They may not have cast a ballot in B.C.’s recent provincial election or fork over the property taxes that help keep the community running, but one group of Victoria-area youngsters is doing more than their part to make this part of the world a better place.
Every week Lisa Wergeland’s Grade 2/3 class at Cordova Bay elementary school heads down to nearby Fenn Beach to clean up the plastics and other litter they find strewn about. The cleanup efforts ensure the plastics don’t make it out to sea, where they could soon end up in the food chain.
“Certain things eat the plastic and the whole food chain can collapse,” said Grade 3 student Grace Daley.
It’s a message we hope will sink in with the rest of us. The message certainly got through to a nearby business. After receiving a letter from the class, the Beach House restaurant decided to replace their plastic straws with biodegradable ones. Beach House owner Kate Phoenix was so impressed by her young neighbour’s commitment she even volunteered to switch to biodegradable straws at her other restaurants, Dog Gone It and Sam’s Deli in Victoria.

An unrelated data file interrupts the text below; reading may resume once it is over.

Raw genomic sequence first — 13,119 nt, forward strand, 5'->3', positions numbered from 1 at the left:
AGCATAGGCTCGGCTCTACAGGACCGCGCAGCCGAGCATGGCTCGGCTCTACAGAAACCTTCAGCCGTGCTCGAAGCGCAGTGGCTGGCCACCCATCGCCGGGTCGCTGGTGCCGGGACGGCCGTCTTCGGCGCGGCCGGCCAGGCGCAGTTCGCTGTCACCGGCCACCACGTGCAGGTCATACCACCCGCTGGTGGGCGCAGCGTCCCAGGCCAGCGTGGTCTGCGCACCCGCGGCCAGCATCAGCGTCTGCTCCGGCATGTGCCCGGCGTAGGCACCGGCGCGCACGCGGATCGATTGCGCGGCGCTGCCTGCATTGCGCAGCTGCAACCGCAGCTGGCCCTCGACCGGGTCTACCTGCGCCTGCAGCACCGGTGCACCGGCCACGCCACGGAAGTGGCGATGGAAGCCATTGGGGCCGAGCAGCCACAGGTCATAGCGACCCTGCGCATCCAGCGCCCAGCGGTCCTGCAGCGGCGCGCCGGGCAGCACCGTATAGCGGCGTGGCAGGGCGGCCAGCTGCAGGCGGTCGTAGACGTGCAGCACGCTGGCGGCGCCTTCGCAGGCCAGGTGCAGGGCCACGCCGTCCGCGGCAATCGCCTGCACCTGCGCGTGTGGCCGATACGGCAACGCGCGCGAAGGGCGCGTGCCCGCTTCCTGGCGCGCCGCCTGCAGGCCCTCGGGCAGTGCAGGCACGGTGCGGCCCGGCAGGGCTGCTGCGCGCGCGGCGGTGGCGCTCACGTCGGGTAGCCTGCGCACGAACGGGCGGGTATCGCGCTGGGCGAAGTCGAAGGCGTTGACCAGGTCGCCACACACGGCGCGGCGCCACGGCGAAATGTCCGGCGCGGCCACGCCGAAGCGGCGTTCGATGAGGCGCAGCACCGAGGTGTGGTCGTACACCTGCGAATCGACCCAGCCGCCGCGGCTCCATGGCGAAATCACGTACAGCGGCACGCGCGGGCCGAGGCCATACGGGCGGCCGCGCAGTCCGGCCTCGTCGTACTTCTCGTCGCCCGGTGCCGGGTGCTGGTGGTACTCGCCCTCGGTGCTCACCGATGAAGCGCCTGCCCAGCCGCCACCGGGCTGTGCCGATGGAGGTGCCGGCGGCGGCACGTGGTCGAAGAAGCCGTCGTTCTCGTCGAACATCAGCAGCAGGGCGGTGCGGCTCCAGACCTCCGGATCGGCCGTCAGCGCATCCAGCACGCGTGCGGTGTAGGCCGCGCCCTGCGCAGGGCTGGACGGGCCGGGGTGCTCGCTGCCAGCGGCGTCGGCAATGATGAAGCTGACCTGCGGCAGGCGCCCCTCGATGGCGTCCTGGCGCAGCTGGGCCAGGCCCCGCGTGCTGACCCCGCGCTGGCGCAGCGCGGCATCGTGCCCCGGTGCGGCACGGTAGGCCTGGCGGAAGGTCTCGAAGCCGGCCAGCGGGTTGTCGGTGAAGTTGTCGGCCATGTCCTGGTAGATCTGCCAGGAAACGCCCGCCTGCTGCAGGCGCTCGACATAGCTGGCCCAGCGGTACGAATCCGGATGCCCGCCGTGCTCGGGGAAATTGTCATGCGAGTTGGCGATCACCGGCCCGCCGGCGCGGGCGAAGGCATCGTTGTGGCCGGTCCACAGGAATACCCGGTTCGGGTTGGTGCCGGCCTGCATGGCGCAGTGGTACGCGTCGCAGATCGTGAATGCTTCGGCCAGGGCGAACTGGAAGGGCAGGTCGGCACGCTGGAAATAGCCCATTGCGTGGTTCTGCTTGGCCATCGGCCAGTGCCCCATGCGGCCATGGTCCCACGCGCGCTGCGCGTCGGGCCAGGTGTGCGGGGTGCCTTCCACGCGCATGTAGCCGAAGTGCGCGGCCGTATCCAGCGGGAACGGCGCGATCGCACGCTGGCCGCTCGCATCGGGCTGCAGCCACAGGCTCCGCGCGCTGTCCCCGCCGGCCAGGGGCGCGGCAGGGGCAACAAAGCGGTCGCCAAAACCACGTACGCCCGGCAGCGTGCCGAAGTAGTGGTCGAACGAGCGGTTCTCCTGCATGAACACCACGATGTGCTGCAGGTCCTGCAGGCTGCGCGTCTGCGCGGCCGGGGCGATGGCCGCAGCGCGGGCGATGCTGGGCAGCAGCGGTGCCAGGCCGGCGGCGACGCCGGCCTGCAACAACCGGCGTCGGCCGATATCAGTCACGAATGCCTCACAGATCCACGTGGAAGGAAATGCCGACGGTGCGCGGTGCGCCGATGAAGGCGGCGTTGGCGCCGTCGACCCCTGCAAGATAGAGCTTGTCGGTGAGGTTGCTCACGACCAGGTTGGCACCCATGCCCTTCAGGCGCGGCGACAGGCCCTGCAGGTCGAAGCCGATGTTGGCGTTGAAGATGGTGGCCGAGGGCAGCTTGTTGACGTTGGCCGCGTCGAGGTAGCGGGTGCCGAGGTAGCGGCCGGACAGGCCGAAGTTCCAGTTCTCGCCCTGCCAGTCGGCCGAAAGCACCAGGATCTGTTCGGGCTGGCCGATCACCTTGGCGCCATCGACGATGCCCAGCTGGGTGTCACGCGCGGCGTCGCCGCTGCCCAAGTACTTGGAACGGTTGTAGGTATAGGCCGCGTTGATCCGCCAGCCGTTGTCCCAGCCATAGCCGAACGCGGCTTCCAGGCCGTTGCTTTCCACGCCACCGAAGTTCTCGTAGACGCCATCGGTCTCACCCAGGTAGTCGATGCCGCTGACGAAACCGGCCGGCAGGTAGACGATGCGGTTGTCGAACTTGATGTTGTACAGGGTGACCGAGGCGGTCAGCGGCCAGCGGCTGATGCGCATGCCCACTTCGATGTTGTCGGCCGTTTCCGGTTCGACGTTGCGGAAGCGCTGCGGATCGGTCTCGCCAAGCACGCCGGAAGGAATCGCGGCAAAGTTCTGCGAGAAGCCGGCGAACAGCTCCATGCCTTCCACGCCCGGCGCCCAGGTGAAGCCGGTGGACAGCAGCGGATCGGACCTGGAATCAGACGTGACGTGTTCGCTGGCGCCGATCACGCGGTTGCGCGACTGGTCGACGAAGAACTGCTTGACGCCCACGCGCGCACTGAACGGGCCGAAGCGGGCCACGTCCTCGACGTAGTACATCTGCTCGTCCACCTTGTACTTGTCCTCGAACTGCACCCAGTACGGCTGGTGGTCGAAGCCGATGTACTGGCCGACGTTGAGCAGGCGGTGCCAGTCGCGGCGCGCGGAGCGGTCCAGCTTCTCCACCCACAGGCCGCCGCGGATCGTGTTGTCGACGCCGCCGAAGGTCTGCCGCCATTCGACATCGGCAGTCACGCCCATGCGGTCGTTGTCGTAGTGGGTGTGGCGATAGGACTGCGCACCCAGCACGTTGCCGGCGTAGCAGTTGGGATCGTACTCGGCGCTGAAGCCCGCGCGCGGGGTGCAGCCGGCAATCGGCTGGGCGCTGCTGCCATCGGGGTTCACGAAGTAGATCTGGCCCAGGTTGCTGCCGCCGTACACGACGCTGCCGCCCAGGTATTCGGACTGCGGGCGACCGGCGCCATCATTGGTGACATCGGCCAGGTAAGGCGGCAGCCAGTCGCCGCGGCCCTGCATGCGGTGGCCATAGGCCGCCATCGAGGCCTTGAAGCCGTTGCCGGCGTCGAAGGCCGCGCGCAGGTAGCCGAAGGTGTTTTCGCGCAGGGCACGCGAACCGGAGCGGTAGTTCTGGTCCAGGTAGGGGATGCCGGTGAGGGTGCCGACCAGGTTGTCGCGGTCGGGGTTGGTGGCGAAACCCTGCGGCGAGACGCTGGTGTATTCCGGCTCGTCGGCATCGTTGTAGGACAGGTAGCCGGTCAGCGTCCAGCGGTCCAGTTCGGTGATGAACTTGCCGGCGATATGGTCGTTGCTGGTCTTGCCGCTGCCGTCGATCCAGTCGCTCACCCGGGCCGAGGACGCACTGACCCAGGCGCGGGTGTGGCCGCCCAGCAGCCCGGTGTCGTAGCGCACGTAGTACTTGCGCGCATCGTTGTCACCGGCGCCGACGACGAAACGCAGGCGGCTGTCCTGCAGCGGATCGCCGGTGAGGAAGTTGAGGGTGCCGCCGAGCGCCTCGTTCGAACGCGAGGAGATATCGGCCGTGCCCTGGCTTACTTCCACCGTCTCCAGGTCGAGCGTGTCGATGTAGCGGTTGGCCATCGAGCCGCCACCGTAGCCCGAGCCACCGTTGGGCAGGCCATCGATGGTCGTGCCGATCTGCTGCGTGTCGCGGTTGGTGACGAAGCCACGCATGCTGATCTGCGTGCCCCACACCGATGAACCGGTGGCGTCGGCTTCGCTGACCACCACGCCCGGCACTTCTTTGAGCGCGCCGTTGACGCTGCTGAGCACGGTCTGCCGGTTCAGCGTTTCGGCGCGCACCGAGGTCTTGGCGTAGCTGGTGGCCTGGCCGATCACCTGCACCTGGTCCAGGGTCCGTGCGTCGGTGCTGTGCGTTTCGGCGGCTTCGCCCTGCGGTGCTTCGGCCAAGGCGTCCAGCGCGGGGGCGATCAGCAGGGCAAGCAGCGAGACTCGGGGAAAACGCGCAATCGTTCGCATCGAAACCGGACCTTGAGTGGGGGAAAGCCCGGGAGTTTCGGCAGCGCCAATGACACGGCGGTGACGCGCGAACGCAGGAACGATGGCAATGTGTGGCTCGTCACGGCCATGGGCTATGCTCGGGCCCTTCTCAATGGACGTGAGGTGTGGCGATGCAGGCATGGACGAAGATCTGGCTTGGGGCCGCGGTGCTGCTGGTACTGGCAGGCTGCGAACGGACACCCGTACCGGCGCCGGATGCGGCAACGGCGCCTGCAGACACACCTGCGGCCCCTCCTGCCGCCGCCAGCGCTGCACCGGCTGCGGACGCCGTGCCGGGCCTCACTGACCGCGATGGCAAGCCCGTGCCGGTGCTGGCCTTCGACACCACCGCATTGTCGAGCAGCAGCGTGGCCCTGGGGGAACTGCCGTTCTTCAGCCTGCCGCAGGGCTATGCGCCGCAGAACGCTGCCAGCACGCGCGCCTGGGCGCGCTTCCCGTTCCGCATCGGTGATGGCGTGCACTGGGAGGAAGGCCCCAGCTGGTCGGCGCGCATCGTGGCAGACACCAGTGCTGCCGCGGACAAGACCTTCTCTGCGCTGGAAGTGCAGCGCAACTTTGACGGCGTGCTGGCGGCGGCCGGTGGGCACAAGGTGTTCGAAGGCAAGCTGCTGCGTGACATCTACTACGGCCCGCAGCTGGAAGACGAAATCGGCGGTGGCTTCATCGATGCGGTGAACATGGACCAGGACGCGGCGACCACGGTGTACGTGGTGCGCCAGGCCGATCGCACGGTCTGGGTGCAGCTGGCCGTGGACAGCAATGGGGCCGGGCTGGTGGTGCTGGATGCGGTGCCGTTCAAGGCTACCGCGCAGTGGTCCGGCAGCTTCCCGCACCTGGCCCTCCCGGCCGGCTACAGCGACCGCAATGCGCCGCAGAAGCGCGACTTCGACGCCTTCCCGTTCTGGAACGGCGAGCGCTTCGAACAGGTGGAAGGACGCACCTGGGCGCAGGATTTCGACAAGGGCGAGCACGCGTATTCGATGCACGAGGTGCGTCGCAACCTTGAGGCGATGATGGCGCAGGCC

But a single restaurant, or even three, and a classful of youngsters aren’t enough to make a dent in a problem of this magnitude, despite their best intentions. It is estimated that more than eight million tons of plastic are dumped into the world’s oceans each year. The Pacific trash vortex, comprised of tons of marine debris particles, covers an area of up to 15 million square kilometres in the North Pacific. And we can’t expect a class field trip to make that go away.
We don’t expect everyone to follow in the footsteps of the Cordova Bay students (although that certainly would be nice) but the least we can all do is make sure their task isn’t more difficult than it needs to be. The next time you or your family is on an outing to the beach, or park, or anywhere else for that matter, make sure to not leave any plastics or other items behind.
It has been said that a little child shall lead them. If only that were true in this case.
— Black Press